The second edition of the Circular Changemakers which started in 2019, was presented this season by Intellecap’s Circular Apparel Innovation Factory (CAIF) in partnership with Circular Design Challenge an initiative of Reliance Industries Ltd.’s R|Elan ‘Fashion for Earth’, United Nations Environment Programme and Lakmé Fashion Week. The programme featured six finalists on Day 2 of Sustainable Fashion Day at Lakmé Fashion Week 2020 Digital First Season Fluid Edition.
The finalists pitched their ideas to a panel of esteemed investors and strategic partner panel that comprised Ms. Disha Gandhi, Associate Director, Aavishkaar Capital, Ms. Marieke Lenders, Head – Reweave Program, Enviu, Mr. Vineet Gautam, CEO, Bestseller India and Ms. Pinar Ademoglu, Investment Director, Sagana Capital.
Before their final presentations, the 6 finalists underwent a rigorous bootcamp by CAIF on three modules, viz Capital Raising, Business and Financial Modelling and Investor Pitch Preparation.
Darshana Gajare, Lead Sustainable Fashion at IMG Reliance, said, “This year we had a very promising cohort of enterprises doing some incredible work across the value chain. Our vision for the Circular Changemakers platform is to enable strategic partnerships, through the online bootcamp curated by CAIF; we can already see great synergies for these start-ups to work together.”
Vikas Bali, CEO, Intellecap, said, “We are very pleased with the quality of enterprises in our cohort for the second edition of the Circular Changemakers Program based on their impressive work across the textile and apparel value chain. This program is a great example of a platform that can provide both the much-needed investment support as well as facilitate strategic collaborations for innovators with circular solutions to help them scale.”
The six finalists pitched their plans aimed at different segments of the value chain and presented their efforts to make fashion truly circular.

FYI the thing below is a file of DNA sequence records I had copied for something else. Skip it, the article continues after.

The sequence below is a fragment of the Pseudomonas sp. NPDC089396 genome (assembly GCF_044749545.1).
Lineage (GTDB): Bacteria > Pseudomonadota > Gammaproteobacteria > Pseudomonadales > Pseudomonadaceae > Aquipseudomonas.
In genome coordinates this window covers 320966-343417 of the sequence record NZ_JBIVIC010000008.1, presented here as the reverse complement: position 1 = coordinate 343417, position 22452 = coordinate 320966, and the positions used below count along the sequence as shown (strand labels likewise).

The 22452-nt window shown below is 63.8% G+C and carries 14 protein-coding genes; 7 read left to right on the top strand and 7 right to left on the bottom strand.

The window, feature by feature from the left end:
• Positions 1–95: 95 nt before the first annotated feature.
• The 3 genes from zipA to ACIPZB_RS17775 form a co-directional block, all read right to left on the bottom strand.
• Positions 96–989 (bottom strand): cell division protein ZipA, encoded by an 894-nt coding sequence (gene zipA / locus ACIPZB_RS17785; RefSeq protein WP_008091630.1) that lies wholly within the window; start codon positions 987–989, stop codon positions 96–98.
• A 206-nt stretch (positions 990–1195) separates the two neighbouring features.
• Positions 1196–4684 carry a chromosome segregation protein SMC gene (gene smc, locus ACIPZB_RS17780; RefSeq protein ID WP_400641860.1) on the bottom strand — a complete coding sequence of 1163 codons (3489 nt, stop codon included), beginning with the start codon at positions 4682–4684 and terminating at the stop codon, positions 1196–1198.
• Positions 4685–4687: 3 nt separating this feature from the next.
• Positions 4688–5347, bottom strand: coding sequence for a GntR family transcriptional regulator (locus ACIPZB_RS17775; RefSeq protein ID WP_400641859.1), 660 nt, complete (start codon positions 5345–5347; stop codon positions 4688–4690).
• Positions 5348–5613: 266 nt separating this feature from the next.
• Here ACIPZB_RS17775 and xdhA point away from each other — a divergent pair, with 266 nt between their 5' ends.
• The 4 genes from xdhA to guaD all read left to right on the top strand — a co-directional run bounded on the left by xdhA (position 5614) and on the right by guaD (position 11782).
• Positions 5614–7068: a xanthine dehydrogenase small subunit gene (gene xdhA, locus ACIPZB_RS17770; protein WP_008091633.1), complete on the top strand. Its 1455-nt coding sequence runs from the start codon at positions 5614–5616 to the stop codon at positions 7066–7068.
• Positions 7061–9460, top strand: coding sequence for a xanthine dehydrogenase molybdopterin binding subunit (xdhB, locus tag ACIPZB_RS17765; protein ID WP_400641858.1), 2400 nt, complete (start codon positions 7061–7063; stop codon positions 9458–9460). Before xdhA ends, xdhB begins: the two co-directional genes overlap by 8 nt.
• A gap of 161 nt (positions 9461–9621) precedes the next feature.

InfiniChains® a leading Blockchain-based technology company that helps brands that are deeply engaged with their users and build a lasting trust through transparency; informed that they were building a pilot with Pratibha Syntex for the application of blockchain in supply chain transparency in the apparel and textile industry.
Phabio a company that creates PHA (Polyhydroxyalkanoates) pellets from organic waste and/or by-products, informed that they had created a sustainable loop that creates plastic, which comes from nature and goes back to nature. Phabio claimed to be on course to become the first PHA producing facility in India and to bring the manufacturing cost of pellets down to the price of traditional polymers.
Twirl.store had a mission to reduce cloth wastage, ensure women empowerment, conserve natural resources, and meet the clothing needs of the poor. Twirl.store was perhaps the only Indian platform that offers a distinct buy-back policy for all clothing bought from the store.
Desi Hangover presented its vision to turn into a global sustainable conscious fashion brand that elevated underserved communities by using the forces of capitalism for good. Their mission was to develop rural craft clusters through social innovation, ensuring secure and sustainable livelihood for artisans in India.
Paiwand’s vision was to design for circularity and longevity by producing authentic up-cycled fabrics and apparel by creating employment opportunities for handloom weavers, artisans, and unskilled/semiskilled workers. In 20 months, Paiwand has upcycled 700 kgs of waste from designers and was still left with 2,000 kgs of waste to add value to. The brand’s mission was to repurpose 40,000 kgs of textile waste by 2023.
Bigthinx was an AI company operating in the $2.5 trillion fashion and retail industry, which offered 3D mobile body scanning, clothing size predictions, virtual avatars, digital clothing and virtual fashion shows to address problems of clothing fit and look, e-commerce returns, and human body data. These avatars, the brand stated could be used to visualise clothing look and fit, to solve an additional 30 per cent of the reason for clothing returns.